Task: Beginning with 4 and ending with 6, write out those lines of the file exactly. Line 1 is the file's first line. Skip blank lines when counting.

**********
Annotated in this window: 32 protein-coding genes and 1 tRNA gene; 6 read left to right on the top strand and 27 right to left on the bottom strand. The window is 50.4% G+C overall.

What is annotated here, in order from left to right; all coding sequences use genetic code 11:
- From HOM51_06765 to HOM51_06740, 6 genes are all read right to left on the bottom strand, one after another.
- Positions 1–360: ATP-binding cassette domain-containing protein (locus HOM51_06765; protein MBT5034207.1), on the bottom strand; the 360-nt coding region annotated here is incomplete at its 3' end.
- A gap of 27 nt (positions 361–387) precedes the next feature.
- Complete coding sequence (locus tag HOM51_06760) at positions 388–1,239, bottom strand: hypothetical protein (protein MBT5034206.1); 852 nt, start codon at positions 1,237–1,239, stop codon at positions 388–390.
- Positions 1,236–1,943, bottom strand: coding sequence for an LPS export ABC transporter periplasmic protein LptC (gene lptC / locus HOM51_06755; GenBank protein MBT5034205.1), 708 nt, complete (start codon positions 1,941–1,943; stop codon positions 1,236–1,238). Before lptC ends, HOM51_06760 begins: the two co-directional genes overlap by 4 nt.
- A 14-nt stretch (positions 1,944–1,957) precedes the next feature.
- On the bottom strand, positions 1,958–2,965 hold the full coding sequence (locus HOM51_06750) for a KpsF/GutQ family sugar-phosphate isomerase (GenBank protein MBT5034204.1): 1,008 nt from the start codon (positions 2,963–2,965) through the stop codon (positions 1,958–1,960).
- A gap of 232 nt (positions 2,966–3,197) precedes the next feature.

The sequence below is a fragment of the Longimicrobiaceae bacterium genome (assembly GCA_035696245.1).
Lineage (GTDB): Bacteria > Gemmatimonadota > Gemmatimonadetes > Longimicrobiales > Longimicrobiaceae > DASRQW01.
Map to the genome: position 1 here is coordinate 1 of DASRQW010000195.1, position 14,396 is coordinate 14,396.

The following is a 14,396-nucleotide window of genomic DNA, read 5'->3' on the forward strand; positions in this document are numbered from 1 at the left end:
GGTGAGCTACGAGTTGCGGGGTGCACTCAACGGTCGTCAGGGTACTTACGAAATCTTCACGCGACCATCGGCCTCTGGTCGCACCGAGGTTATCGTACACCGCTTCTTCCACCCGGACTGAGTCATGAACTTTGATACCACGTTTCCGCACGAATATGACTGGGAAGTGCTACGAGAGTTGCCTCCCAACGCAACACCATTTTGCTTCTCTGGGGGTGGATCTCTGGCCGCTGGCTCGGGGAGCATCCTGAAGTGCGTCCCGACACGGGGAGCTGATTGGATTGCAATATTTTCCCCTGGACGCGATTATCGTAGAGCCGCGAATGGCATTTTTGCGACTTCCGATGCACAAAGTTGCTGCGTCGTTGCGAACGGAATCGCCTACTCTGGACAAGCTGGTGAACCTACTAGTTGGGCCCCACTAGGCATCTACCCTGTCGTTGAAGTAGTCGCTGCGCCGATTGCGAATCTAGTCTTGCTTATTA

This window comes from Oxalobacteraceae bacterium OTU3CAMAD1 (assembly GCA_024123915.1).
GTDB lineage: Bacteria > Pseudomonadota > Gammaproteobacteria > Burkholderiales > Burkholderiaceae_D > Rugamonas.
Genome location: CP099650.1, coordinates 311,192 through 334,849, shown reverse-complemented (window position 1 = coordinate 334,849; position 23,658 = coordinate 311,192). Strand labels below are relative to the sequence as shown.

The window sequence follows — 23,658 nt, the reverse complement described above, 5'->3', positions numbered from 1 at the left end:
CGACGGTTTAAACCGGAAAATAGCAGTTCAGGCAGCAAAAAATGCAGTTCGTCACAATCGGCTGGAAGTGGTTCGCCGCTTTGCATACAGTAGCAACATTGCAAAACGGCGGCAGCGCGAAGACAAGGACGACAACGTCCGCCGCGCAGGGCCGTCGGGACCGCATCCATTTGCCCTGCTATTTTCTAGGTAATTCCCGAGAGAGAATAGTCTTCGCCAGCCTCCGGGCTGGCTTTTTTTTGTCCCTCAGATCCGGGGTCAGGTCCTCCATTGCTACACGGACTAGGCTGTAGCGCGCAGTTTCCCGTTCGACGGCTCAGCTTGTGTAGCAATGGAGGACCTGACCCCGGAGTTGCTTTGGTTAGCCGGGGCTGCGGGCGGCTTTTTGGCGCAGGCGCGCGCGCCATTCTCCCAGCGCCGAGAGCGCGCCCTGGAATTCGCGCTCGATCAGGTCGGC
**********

- Positions 1–360: ATP-binding cassette domain-containing protein (locus HOM51_06765; protein MBT5034207.1), on the bottom strand; the 360-nt coding region annotated here is incomplete at its 3' end.
- A gap of 27 nt (positions 361–387) precedes the next feature.
- Complete coding sequence (locus tag HOM51_06760) at positions 388–1,239, bottom strand: hypothetical protein (protein MBT5034206.1); 852 nt, start codon at positions 1,237–1,239, stop codon at positions 388–390.